Sunday, October 24, 2004

CBC's Marketplace investigates loyalty programs

Marketplace, the Canadian Broadcasting Corporation's consumer affairs program has just continued their series of privacy features by investigating two of the country's loyalty programs:

CBC Marketplace: Mining your business

"Our quest: to find out what companies do with your information - the personal stuff you provide on the sign-up sheet when you apply for a card ... and the information gleaned from your purchases when your card is swiped at the store."

Their investigation (with a small sample) confirmed the conclusions of Katherine Albrecht, of CASPIAN (Consumers Against Supermarket Privacy Invasion and Numbering), that loyalty programs do not result in real savings ...

"For some background on loyalty card programs, we headed to Harvard University, in Boston, Massachusetts. We met with a student and privacy activist named Katharine [sic] Albrecht. She's doing her doctoral thesis on loyalty cards.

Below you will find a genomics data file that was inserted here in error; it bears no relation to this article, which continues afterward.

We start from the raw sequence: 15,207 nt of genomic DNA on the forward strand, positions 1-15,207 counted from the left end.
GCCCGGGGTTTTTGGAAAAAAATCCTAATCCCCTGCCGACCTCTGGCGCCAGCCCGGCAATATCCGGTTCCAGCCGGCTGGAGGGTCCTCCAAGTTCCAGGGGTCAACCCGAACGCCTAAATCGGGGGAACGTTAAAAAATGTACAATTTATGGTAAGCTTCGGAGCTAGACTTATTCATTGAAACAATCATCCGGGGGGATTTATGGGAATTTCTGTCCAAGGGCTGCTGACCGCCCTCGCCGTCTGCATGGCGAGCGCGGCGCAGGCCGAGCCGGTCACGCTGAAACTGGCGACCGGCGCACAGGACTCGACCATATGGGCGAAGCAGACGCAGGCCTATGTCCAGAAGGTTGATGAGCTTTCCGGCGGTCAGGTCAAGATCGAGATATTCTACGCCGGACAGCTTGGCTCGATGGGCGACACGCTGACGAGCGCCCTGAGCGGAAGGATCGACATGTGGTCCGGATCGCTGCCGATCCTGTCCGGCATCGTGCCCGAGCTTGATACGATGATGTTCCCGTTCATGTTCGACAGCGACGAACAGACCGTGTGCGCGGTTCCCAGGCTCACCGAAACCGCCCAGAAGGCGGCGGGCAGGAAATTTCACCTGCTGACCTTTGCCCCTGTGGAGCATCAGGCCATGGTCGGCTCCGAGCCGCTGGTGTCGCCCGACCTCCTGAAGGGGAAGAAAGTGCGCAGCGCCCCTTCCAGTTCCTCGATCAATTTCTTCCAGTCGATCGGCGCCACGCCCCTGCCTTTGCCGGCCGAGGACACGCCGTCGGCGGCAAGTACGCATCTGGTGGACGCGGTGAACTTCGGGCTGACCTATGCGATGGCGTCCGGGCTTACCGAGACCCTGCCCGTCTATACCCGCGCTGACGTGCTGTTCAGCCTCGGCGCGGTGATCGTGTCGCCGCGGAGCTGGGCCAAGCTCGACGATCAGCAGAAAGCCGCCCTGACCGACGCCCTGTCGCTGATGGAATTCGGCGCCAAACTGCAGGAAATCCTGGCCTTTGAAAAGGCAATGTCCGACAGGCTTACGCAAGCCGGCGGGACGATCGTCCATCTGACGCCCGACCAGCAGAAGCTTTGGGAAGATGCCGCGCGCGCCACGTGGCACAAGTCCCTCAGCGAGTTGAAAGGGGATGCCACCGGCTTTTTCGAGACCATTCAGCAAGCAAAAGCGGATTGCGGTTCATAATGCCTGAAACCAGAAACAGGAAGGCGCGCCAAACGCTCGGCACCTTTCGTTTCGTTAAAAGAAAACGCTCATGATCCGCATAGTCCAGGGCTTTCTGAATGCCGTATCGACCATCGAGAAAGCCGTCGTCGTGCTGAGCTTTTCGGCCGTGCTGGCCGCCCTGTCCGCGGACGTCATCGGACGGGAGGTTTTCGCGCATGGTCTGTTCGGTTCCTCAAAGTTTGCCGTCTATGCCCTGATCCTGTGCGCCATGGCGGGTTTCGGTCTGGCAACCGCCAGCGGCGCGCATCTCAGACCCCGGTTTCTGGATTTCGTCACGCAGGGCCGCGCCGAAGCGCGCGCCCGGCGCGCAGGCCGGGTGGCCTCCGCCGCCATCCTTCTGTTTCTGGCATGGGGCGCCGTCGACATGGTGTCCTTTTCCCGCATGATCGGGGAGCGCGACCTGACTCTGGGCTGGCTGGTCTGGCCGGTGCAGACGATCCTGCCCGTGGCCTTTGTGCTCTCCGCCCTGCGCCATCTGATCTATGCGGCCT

In all her research, Albrecht says she's "been unable to find a single consumer benefit from using these cards."

But wait ... We thought these loyalty card programs were about saving consumers a dime. To test Albrecht's thesis, we did a little research of our own. We went shopping.

Among the interesting elements of the report is a view into the information that is collected by loyalty programs. The show's "consumer cadets" opened loyalty program accounts and subsequently requested access to their personal information. The responses from the companies are posted on the show's website.

Those interested may also wish to check out some of the materials released by the Public Interest Advocacy Centre in Ottawa, following their complaint to the Privacy Commissioner about the information collected by various organizations, including a high-profile loyalty program.

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